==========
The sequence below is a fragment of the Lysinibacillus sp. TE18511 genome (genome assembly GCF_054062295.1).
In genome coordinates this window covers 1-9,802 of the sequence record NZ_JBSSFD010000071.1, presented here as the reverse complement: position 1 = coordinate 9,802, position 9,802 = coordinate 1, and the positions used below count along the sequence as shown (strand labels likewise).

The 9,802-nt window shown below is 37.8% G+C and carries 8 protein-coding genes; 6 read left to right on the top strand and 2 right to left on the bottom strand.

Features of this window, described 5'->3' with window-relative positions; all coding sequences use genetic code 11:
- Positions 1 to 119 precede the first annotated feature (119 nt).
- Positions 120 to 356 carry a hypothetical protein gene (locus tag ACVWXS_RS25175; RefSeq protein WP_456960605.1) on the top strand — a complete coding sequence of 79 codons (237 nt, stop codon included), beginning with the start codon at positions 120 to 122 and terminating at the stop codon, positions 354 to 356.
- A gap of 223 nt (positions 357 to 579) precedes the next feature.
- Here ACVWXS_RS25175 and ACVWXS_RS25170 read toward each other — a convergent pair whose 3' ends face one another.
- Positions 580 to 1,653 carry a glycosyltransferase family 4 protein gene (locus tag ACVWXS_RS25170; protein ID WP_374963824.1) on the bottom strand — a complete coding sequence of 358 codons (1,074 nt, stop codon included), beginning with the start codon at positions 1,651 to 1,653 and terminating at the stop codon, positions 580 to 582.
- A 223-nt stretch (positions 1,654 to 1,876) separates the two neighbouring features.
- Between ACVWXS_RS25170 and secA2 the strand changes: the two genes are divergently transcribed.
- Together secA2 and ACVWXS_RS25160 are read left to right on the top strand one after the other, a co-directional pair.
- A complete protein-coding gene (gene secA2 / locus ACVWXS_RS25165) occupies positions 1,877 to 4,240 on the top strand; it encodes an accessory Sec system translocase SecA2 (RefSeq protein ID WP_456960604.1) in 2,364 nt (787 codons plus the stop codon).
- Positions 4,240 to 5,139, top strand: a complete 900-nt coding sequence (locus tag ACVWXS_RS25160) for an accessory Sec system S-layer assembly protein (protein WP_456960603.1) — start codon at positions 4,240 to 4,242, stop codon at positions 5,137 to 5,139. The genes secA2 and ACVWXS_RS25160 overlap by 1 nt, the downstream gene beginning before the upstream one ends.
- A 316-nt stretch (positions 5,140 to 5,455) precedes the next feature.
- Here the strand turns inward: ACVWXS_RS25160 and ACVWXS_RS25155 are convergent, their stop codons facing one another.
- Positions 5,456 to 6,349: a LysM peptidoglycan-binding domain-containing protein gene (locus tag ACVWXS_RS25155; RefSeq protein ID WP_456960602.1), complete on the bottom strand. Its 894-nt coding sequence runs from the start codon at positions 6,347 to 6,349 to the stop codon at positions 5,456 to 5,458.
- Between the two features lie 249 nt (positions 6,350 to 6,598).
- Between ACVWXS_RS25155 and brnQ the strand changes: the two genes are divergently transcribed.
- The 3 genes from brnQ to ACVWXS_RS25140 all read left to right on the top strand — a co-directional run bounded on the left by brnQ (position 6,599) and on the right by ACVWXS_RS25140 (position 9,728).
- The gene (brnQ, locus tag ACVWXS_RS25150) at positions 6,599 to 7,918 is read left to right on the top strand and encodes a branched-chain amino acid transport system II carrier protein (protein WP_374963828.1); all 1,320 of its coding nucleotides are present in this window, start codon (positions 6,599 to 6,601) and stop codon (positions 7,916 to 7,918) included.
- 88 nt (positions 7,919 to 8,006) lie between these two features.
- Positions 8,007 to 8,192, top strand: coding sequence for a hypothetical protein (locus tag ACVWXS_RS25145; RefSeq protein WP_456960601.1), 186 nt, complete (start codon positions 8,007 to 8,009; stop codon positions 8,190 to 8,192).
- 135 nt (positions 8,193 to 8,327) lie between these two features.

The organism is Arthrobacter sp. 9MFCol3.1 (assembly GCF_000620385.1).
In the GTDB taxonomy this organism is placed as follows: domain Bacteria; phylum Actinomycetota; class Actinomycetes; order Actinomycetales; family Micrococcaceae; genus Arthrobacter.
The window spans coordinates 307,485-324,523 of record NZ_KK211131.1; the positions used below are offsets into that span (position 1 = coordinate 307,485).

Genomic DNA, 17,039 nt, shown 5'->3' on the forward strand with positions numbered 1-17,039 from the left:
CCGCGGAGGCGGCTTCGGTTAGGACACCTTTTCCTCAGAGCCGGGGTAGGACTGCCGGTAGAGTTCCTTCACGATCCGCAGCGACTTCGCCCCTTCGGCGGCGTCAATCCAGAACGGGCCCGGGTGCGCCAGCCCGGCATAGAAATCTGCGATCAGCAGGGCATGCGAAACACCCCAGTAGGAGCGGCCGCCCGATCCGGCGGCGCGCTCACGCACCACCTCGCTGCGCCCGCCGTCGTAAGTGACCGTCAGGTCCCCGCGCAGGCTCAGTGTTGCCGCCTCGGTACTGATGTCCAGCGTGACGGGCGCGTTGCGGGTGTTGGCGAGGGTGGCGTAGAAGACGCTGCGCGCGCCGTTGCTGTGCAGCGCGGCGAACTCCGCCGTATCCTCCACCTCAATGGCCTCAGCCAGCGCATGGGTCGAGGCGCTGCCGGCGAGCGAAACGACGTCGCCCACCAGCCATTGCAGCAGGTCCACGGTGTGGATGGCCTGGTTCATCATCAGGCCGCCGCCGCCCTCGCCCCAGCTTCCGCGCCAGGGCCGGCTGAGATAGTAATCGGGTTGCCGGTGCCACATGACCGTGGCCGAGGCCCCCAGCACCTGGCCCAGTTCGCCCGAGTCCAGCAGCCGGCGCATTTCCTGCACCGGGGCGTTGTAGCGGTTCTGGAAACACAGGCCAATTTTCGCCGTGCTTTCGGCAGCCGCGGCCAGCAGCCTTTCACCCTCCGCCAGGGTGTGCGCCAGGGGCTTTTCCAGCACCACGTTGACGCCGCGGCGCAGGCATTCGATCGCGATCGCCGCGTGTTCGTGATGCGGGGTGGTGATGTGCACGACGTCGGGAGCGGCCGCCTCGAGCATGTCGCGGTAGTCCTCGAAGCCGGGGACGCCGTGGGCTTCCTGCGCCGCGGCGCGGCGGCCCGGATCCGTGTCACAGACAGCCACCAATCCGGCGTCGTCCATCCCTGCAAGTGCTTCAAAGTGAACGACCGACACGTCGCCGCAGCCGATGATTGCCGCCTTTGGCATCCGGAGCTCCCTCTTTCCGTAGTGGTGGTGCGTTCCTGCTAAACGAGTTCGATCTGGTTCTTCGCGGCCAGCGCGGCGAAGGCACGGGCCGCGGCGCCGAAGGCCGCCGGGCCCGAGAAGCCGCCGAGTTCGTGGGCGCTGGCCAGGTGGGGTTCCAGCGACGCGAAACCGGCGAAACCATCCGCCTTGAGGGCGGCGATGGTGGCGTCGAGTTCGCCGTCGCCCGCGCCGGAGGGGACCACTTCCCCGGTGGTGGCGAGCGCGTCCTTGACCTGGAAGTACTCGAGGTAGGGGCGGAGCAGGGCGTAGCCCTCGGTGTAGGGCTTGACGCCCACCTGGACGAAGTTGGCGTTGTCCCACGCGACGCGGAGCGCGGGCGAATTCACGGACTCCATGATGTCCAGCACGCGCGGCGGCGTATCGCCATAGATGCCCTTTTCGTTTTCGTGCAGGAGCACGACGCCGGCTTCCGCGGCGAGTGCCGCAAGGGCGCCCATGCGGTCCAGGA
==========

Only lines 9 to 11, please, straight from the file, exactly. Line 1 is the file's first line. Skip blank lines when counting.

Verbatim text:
- Positions 580 to 1,653 carry a glycosyltransferase family 4 protein gene (locus tag ACVWXS_RS25170; protein ID WP_374963824.1) on the bottom strand — a complete coding sequence of 358 codons (1,074 nt, stop codon included), beginning with the start codon at positions 1,651 to 1,653 and terminating at the stop codon, positions 580 to 582.
- A 223-nt stretch (positions 1,654 to 1,876) separates the two neighbouring features.
- Between ACVWXS_RS25170 and secA2 the strand changes: the two genes are divergently transcribed.